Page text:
The highlight of the show by far, and what I hope is a harbinger of immortal improvisation to come in the next few weeks, is the “Carini.” The opening composed section is not a load of shit, but it is pretty loose, in that you might need to wipe some walrus off your face after listening to it. The jam segment, on the other hand, is a masterpiece. IT is why we all spend substantial time and money trying to see Phish at every possible opportunity. (And, by the way, where were you people? You couldn’t GIVE tickets away outside. No one was looking, not even for a miracle (NO ONE!), and seemingly everyone had extras.)
The “Carini” at this show, akin to the “Tahoe Tweezer,” reached transcendent peaks, bespeaking “HOSE” of the rarest caliber. It is the longest version since its debut. This is improvisation that sounds like melodious, composed music (not like “improvisation” at all), and there are subtleties in the glorious themes that comprise this version that will inspire repeated listenings. Do you hear hints of “Alive Again” in the final four minutes, and the ending of “Twist” in the final minute or so? (You're not alone.) This spectacular “Carini” more than made up for the shit-ton of songs in this show that you’ve heard before, that you will hear again, and that are unlikely to change in any appreciable way at all, making them the last things you want to hear after having spent hundreds of dollars and many hours traveling to see and hear Phish. But I don’t mean this in a bad way.
Perhaps you’re hoping that Phish will perform this fall in a way that is sufficiently powerful, and soulful, to justify the crowds, the smoke, the lines for the bathroom, the spilled beer, the spilled beer on you—and your loved ones. Well, you’re right to be hopeful. Hampton1's “Carini” made it clear beyond any reasonable doubt that Phish is going to continue their pioneering spirit, and compose and create in a genuinely gorgeous way.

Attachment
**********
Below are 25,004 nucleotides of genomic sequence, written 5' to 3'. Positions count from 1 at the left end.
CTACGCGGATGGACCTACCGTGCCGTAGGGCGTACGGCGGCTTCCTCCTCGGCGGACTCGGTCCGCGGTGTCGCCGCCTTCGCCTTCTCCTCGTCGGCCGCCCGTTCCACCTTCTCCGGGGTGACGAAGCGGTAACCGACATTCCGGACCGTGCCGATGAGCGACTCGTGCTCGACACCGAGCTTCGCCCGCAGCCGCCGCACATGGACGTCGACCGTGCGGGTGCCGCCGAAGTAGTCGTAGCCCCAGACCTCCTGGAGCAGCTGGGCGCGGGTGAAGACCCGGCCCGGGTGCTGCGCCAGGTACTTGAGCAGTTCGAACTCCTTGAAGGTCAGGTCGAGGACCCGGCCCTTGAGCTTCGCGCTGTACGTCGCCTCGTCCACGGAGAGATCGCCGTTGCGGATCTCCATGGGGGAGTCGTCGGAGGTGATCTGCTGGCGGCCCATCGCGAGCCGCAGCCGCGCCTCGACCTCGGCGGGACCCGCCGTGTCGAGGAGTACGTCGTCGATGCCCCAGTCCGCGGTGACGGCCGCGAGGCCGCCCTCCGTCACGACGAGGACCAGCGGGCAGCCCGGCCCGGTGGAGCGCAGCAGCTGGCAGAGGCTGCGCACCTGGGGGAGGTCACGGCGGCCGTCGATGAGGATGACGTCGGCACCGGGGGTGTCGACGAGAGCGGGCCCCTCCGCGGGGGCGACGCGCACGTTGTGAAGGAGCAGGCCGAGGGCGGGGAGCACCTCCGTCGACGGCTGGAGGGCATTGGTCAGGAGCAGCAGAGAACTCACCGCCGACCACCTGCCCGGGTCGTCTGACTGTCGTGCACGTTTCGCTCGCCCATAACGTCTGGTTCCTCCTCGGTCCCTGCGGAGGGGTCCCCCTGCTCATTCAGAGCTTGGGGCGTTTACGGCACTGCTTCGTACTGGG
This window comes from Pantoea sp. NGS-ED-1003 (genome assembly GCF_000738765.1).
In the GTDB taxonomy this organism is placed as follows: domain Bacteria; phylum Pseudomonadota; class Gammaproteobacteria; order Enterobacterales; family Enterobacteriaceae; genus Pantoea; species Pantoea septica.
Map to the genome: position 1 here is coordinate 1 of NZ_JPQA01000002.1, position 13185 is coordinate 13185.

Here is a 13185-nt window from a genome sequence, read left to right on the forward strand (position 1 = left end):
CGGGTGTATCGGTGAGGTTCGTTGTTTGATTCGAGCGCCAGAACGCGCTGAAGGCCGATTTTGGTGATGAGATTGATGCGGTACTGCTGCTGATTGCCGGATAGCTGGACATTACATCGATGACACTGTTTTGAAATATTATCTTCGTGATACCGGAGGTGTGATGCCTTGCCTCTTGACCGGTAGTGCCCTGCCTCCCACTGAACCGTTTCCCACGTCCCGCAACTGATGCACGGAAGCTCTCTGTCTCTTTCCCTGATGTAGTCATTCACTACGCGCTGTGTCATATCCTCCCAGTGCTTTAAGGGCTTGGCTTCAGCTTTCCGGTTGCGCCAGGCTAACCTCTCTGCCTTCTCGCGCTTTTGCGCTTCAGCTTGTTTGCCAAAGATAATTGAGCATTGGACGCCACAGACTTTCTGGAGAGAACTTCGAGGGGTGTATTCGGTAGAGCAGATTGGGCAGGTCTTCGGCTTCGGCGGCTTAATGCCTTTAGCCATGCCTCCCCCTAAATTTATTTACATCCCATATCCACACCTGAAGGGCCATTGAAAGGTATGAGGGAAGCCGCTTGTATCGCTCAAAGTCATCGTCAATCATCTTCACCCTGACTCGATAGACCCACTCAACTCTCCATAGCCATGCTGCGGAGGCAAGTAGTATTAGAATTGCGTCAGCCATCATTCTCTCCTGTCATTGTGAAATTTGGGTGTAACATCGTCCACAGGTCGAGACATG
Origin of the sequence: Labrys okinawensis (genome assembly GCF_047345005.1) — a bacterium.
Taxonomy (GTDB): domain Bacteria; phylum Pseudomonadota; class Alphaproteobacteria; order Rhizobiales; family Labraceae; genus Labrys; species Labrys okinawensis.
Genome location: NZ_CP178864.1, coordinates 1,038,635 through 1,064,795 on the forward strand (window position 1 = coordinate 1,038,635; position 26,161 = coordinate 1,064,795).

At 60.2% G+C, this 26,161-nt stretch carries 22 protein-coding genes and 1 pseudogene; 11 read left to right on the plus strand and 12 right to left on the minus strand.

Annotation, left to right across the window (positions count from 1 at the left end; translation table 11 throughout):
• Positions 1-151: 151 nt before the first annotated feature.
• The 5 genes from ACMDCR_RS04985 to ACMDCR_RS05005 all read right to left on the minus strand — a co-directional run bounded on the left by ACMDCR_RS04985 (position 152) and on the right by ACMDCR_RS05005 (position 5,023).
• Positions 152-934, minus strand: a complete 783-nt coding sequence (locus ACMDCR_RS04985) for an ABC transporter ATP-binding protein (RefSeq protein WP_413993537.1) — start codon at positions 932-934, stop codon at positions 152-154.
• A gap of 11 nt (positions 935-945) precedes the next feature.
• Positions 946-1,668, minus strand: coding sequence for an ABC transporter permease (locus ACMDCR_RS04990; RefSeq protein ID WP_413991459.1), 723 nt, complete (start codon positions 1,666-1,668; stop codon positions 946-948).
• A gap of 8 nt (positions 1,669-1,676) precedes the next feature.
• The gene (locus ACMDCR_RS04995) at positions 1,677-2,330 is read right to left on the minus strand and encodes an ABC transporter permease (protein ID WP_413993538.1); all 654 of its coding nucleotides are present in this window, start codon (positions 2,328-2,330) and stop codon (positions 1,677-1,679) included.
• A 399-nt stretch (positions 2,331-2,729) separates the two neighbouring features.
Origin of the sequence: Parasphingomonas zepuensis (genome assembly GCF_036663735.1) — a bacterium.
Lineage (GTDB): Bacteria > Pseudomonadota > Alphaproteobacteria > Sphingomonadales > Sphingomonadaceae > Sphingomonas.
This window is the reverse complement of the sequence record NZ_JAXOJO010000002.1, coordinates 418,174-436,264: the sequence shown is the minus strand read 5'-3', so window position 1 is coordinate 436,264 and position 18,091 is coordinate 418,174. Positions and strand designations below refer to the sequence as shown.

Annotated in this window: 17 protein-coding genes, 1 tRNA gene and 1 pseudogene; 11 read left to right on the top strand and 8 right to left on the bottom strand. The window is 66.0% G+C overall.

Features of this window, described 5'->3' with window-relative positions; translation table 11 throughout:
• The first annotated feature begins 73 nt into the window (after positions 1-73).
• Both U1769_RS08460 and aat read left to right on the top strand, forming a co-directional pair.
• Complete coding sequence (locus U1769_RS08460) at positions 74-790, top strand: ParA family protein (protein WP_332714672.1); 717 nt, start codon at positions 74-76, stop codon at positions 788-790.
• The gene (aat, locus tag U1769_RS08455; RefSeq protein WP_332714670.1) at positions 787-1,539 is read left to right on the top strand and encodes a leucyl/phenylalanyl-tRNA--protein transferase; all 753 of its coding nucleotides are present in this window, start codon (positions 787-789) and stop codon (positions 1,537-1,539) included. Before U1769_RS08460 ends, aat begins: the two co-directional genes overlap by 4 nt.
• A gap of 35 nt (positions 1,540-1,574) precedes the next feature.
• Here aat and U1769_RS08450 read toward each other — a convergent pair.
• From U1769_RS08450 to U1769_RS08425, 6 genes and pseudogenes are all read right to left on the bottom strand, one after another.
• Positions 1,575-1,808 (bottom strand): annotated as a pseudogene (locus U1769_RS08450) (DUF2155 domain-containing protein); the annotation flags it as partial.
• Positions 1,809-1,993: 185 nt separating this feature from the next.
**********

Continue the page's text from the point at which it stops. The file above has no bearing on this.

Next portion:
Phish reunited and began performing together again in March 2009 in Hampton. This was a blessing. And it is even more of a blessing that we’re all back in Hampton again, more than four years later, enjoying Phish’s music for another set of shows. If for any reason you’re on the fence about seeing Phish this fall, remember one thing: fences will only support you for so long, and when they give, you’re in the dirt on your ass.
If you liked this blog post, one way you could "like" it is to make a donation to The Mockingbird Foundation, the sponsor of Phish.net. Support music education for children, and you just might change the world.
You must be logged in to post a comment.
Phish.net is a non-commercial project run by Phish fans and for Phish fans under the auspices of the all-volunteer, non-profit Mockingbird Foundation.
This project serves to compile, preserve, and protect encyclopedic information about Phish and their music.
The Mockingbird Foundation is a non-profit organization founded by Phish fans in 1996 to generate charitable proceeds from the Phish community.
And since we're entirely volunteer – with no office, salaries, or paid staff – administrative costs are less than 2% of revenues! So far, we've distributed just about $1,500,000 to support music education for children – hundreds of grants in all 50 states, with more on the way.